Conscription

conscription, compulsory enrollment of personnel for service in the armed forces. Obligatory service in the armed forces has existed since ancient times in many cultures, including the samurai in Japan, warriors in the Aztec Empire, citizen militiamen in ancient Greece and Rome, and aristocrats and their peasants or yeomen during the Middle Ages in Europe. In England, compulsory military service was employed on the local level in the Anglo-Saxon fyrd as early as the 9th cent. In the 16th cent. Machiavelli argued that every able-bodied man in a nation was a potential soldier and could by means of conscription be required to serve in the armed forces. Conscription in the modern sense of the term dates from 1793, when the Convention of the French Republic raised an army of 300,000 men from the provinces. A few years later, conscription enabled Napoleon I to build his tremendous fighting forces. Following Napoleon's example, Muhammad Ali of Egypt raised a powerful army in the 1830s. Compulsory peacetime recruitment was introduced (1811–12) by Prussia. Mass armies, raised at little cost by conscription, completely changed the scale of battle by the time of the Napoleonic Wars. The institution of conscription, which was increasingly justified by statesmen on grounds of national defense and economic stimulation, spread to other European nations and Japan in the 19th cent. At the outbreak of World War I, Great Britain adopted conscription and used it again in World War II; it was abolished in 1962. Though little used in the United States prior to the Civil War, conscription was used by both sides in that war and in most large-scale U.S. wars since, often with great controversy. Most of the important military powers of the 20th cent. have used conscription to raise their armed forces. China, because of its large population, has a policy of selective conscription. Impressment is the forcible mustering of recruits. It lacks the scope and bureaucratic form of conscription. Many countries throughout the world, such as Israel, have mandatory military service; a few allow for alternate civilian service or release for conscientious objectors. See also selective service.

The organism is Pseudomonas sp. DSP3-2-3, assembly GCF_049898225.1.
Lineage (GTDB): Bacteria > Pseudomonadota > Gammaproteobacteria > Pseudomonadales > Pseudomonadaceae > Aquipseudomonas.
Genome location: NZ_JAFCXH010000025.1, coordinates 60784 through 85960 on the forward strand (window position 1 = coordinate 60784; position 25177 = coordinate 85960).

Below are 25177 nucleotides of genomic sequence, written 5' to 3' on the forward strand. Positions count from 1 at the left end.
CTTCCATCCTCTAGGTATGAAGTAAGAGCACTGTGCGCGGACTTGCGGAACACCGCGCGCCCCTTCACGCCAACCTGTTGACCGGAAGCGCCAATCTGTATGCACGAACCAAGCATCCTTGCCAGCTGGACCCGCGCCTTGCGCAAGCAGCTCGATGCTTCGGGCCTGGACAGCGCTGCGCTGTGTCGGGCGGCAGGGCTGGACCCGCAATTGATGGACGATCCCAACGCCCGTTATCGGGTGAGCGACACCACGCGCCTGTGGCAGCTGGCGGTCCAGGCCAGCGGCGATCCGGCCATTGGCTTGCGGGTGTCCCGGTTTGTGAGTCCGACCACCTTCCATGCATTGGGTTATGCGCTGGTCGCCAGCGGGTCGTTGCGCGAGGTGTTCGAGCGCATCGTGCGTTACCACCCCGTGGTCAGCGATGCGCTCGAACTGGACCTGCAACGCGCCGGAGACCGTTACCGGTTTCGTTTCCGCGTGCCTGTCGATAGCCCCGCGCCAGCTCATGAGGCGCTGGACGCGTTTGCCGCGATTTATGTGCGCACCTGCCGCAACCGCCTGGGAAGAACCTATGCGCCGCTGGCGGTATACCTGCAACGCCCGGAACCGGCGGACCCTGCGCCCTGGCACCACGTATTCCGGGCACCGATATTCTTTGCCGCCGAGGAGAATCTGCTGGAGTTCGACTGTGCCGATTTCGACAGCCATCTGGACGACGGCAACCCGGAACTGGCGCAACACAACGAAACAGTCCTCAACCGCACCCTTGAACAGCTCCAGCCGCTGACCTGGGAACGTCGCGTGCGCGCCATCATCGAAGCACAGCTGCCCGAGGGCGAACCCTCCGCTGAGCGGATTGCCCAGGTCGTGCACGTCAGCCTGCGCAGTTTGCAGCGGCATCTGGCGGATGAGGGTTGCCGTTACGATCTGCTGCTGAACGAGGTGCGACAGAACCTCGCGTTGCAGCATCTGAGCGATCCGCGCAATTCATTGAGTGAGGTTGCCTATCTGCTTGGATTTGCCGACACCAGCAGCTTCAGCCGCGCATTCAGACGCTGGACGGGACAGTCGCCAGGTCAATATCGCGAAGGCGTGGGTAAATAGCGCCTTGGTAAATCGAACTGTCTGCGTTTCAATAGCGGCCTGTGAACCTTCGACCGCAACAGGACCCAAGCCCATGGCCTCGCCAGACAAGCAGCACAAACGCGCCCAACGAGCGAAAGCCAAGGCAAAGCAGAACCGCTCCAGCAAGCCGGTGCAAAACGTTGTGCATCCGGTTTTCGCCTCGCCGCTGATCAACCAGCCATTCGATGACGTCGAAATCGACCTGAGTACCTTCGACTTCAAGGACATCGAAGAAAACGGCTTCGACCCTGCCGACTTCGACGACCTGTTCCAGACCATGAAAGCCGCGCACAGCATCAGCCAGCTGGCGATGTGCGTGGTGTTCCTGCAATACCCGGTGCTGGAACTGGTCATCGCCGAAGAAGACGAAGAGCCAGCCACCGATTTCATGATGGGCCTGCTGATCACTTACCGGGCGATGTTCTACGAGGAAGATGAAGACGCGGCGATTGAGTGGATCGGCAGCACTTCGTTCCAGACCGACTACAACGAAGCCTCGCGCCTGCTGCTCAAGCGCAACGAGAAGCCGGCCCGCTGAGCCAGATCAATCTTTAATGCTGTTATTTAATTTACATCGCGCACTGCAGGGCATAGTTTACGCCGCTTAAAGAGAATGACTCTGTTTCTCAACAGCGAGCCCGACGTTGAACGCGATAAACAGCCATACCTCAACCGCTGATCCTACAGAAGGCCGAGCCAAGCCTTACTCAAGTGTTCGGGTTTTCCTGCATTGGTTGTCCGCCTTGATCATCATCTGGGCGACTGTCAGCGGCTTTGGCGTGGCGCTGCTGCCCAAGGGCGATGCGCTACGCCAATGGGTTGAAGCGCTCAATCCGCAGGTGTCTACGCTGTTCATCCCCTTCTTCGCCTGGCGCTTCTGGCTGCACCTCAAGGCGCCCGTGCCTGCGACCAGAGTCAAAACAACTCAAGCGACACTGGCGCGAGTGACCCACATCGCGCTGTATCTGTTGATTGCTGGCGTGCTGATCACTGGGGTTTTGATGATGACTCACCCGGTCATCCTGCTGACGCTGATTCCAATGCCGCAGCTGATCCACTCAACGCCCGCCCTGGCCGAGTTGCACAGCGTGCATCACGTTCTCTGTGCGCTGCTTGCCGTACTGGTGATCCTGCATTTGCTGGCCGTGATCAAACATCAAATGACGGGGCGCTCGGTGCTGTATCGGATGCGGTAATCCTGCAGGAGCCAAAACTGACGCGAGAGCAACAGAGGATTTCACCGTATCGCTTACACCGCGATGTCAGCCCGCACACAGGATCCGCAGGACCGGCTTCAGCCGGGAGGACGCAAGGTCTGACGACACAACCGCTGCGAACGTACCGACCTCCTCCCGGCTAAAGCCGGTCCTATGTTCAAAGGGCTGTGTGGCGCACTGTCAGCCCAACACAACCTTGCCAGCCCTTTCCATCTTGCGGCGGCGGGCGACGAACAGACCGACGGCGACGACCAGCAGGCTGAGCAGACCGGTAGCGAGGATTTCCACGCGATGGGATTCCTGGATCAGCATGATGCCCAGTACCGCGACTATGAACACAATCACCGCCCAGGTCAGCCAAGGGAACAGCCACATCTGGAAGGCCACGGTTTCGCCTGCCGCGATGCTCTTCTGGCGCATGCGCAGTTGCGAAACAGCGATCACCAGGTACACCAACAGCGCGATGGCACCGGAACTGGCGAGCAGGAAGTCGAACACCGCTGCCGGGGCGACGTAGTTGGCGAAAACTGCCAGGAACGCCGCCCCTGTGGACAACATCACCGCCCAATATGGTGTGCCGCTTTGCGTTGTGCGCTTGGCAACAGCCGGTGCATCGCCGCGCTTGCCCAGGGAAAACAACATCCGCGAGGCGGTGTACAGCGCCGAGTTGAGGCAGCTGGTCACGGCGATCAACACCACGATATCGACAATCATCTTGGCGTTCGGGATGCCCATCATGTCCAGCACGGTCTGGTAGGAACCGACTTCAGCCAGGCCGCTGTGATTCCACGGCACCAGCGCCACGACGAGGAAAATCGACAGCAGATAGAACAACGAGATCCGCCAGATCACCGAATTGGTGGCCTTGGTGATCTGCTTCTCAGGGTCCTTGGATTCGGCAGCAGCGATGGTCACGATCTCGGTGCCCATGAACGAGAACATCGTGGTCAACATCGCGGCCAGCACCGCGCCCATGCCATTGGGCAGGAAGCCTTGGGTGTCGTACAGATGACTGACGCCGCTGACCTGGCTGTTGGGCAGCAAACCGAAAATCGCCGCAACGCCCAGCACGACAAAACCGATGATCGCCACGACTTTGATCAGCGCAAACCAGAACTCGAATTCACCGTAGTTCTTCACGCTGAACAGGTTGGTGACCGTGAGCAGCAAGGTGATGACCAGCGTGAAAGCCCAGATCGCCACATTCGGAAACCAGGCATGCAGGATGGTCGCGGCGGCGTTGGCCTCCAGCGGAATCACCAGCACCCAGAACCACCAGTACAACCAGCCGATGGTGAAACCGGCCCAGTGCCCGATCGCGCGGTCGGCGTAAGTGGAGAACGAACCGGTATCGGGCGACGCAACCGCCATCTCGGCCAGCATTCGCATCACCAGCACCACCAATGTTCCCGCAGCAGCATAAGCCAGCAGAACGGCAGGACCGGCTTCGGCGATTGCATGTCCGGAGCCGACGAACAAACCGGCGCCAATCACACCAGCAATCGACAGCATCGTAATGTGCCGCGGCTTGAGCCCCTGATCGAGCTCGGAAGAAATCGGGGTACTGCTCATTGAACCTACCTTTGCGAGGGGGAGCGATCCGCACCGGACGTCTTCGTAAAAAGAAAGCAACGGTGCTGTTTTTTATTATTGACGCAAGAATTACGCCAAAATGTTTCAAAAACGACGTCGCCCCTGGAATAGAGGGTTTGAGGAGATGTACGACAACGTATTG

The Columbia Encyclopedia, 6th ed. Copyright© 2015, The Columbia University Press.

Conscription: Selected full-text books and articles

Harvest of Fear: A History of Australia's Vietnam War By John Murphy Westview Press, 1994
Librarian’s tip: "Conscription, 1964" begins on p. 114
An Almost Universal Scheme of National Service in Australia in the 1950s * By Maclean, Pam The Australian Journal of Politics and History, Vol. 52, No. 3, September 2006
PEER-REVIEWED PERIODICAL
Peer-reviewed publications on Questia are publications containing articles which were subject to evaluation for accuracy and substance by professional peers of the article's author(s).
The French Canadians, 1760-1945 By Mason Wade Macmillan, 1955
Librarian’s tip: Chap. XII "The Conscription Crisis"
Soldiers of Napoleon's Kingdom of Italy: Army, State, and Society, 1800-1815 By Frederick C. Schneid Westview Press, 1995
Librarian’s tip: Chap. 5 "A National Army"
The British Working Class and Enthusiasm for War, 1914-1916 By David Silbey Frank Cass, 2005
Librarian’s tip: Chap. 2 "The Rush to Colours, Business as Usual, and the Coming of Conscription"
Dividing Ireland: World War I and Partition By Thomas Hennessey Routledge, 1998
Librarian’s tip: Chap. 6 "The Irish Convention and the Conscription Crisis, 1917-1918"
The Resurrection of Ireland: The Sinn Féin Party, 1916-1923 By Michael Laffan Cambridge University Press, 1999
Librarian’s tip: Discussion of conscription begins on p. 128
Dismissing the Draft: Germany Debates Its Military Future. (World in Review) By Kanz, Martin Harvard International Review, Vol. 24, No. 4, Winter 2003
The Military and Society in Russia: 1450-1917 By Eric Lohr; Marshall Poe Brill, 2002
Librarian’s tip: "Conscription and Its Discontents" begins on p. 450
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